170 Years Ago: We Finally Know How General Anesthesia Works
In a new study, researchers found that to knock you out, different anesthesia drugs hijack the neural circuitry that makes you fall sleep.
The discovery of general anesthesia 170 years ago was a medical miracle, enabling millions of patients to undergo invasive, life-saving surgeries without pain.
General anesthesia drugs induce unconsciousness by activating a tiny cluster of cells at the base of the brain called the supraoptic nucleus, while the rest of the brain remains in a mostly inactive state.
For the study, which appears in Neuron, researchers traced this neural circuitry to a tiny cluster of cells at the base of the brain responsible for churning out hormones to regulate bodily functions, mood, and sleep.
The finding is one of the first to suggest a role for hormones in maintaining the state of general anesthesia, and provides valuable insights for generating newer drugs that could put people to sleep with fewer side effects.
Ever since the first patient went under general anesthesia in 1846, scientists have tried to figure out exactly how it works. The prevailing theory was that many of these drugs tamp down the brain’s normal activities, resulting in the inability to move or feel pain.
Similar theories revolved around sleep, the sister state to general anesthesia. However, research over the last decade has shown that sleep is a more active process than previously recognized, with entire sets of neurons clocking in to work while you catch your Z’s.
Fan Wang, a professor of neurobiology at Duke University School of Medicine, and Li-Feng Jiang-Xie, a graduate student in her laboratory, wondered whether the predominant view of general anesthesia was also one-sided.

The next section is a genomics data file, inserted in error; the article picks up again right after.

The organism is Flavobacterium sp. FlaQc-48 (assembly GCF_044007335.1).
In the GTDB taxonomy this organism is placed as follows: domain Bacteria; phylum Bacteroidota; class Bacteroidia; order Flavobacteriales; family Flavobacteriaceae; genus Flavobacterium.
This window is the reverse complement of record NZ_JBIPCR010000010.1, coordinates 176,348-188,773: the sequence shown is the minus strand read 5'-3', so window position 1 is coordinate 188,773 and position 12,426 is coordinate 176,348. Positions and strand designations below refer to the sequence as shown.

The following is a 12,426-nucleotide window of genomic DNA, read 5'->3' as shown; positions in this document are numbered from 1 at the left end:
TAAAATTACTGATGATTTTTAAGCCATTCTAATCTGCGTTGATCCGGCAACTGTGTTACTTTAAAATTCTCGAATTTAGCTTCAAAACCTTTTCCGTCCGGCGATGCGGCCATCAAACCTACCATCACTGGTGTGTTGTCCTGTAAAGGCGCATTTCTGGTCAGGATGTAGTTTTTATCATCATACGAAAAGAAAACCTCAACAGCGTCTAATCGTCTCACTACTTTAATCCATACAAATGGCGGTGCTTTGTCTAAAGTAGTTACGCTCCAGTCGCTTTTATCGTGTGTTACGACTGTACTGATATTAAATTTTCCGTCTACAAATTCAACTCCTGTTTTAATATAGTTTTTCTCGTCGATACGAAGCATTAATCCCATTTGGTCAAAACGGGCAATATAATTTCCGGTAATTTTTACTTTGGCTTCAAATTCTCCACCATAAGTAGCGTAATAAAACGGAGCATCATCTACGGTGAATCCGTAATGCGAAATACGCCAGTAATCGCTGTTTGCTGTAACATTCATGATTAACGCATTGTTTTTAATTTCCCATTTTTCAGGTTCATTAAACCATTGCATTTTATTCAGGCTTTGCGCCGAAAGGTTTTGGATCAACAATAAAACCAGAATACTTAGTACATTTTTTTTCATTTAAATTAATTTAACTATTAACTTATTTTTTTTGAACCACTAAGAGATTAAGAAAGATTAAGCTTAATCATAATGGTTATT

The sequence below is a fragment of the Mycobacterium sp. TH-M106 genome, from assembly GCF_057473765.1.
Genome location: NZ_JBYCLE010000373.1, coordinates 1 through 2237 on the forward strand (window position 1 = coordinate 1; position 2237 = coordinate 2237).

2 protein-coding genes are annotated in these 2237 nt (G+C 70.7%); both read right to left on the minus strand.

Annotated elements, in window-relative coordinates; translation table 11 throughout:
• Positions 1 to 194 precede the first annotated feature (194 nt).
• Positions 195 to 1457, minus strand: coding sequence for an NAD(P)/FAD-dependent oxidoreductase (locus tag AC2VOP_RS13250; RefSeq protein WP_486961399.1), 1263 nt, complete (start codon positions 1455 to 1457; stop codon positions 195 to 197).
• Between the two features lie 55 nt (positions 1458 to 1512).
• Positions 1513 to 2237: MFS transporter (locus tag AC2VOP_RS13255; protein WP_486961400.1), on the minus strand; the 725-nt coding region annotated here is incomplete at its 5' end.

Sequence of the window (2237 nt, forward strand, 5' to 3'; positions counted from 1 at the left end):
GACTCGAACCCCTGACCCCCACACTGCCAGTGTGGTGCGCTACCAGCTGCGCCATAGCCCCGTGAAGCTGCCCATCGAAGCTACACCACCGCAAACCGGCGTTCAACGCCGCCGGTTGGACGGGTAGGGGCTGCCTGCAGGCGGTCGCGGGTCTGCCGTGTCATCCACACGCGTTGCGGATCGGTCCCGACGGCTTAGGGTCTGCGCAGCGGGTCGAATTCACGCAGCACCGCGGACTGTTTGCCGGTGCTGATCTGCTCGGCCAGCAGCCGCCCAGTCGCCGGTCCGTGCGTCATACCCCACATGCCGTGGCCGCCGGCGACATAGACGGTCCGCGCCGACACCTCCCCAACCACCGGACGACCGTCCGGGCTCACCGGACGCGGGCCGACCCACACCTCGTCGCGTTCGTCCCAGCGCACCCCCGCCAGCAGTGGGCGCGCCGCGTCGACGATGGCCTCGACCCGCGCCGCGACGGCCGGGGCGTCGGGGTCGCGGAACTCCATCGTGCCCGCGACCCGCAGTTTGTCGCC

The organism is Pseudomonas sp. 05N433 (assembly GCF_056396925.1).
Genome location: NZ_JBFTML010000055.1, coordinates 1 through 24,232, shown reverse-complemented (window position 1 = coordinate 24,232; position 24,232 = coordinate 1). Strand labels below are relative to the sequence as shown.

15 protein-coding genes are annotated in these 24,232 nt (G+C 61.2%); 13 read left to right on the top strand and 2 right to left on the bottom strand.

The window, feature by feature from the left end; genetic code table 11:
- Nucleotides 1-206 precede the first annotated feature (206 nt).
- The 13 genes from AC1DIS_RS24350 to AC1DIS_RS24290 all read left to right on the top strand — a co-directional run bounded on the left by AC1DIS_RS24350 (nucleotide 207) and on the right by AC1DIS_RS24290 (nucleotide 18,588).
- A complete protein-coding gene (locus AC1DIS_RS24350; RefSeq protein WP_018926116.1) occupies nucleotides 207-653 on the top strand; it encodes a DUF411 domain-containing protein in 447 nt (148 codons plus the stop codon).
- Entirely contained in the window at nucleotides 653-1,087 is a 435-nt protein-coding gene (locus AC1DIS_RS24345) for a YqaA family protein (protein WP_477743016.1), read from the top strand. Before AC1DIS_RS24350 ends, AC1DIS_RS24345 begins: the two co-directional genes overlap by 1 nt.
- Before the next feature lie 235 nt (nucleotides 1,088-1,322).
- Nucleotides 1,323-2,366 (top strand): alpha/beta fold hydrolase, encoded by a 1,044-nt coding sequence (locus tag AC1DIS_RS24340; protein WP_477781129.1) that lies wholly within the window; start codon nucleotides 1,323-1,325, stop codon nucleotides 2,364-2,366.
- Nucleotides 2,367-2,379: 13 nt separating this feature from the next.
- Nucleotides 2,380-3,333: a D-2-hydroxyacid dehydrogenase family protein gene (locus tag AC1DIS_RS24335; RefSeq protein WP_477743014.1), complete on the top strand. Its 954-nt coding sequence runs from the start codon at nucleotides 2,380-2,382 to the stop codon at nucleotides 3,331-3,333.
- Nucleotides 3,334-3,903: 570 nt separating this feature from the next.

“Perhaps rather than simply inhibiting neurons, anesthetics could also activate certain neurons in the brain,” says Jiang-Xie.
To test their new theory, Jiang-Xie and Luping Yin, a postdoctoral fellow in the Wang lab, put mice under general anesthesia with several different but commonly used drugs. Then they used molecular markers to track down the neurons commonly activated by the anesthetics.
They found a cluster of actively firing neurons buried in a tiny brain region called the supraoptic nucleus, known to have leggy projections that release large amounts of hormones like vasopressin directly into the bloodstream.
“Most of the anesthesia-activated cells were a kind of hybrid cell that connects the nervous system and the endocrine system,” says Jiang-Xie. “That took us by surprise and led us into unexplored territory for understanding the neural pathways of general anesthesia.”
Next, the researchers tapped a sophisticated technique developed in the Wang lab to turn on or off this specialized group of cells with chemicals or light. When they switched on the cells in mice, the animals stopped moving and fell into a deep slumber called slow wave sleep, typically associated with unconsciousness.
Then the research team killed off this group of cells. The mice continued to move around, unable to fall asleep.
Finally, the researchers performed similar experiments on mice under general anesthesia. They found that artificially pre-activating the neuroendocrine cells made the mice stay under general anesthesia for longer periods of time. Conversely, when they silenced these cells, the mice woke up from anesthesia more easily.
The study also revealed a previously unexpected role of the brain’s hormone-secreting cells in promoting deep sleep.
“Many people, particularly those with Alzheimer’s disease, have difficulty falling to sleep, yet current medications have troublesome side effects,” says Yin. “If we can find ways to manipulate this neural circuitry, perhaps by targeting hormones or small peptides, then it could lead to the development of better sleeping pills.”
The W.M Keck Foundation, the Brain Research Foundation, the National Institutes of Health, and a Human Frontier Science Fellowship funded the work.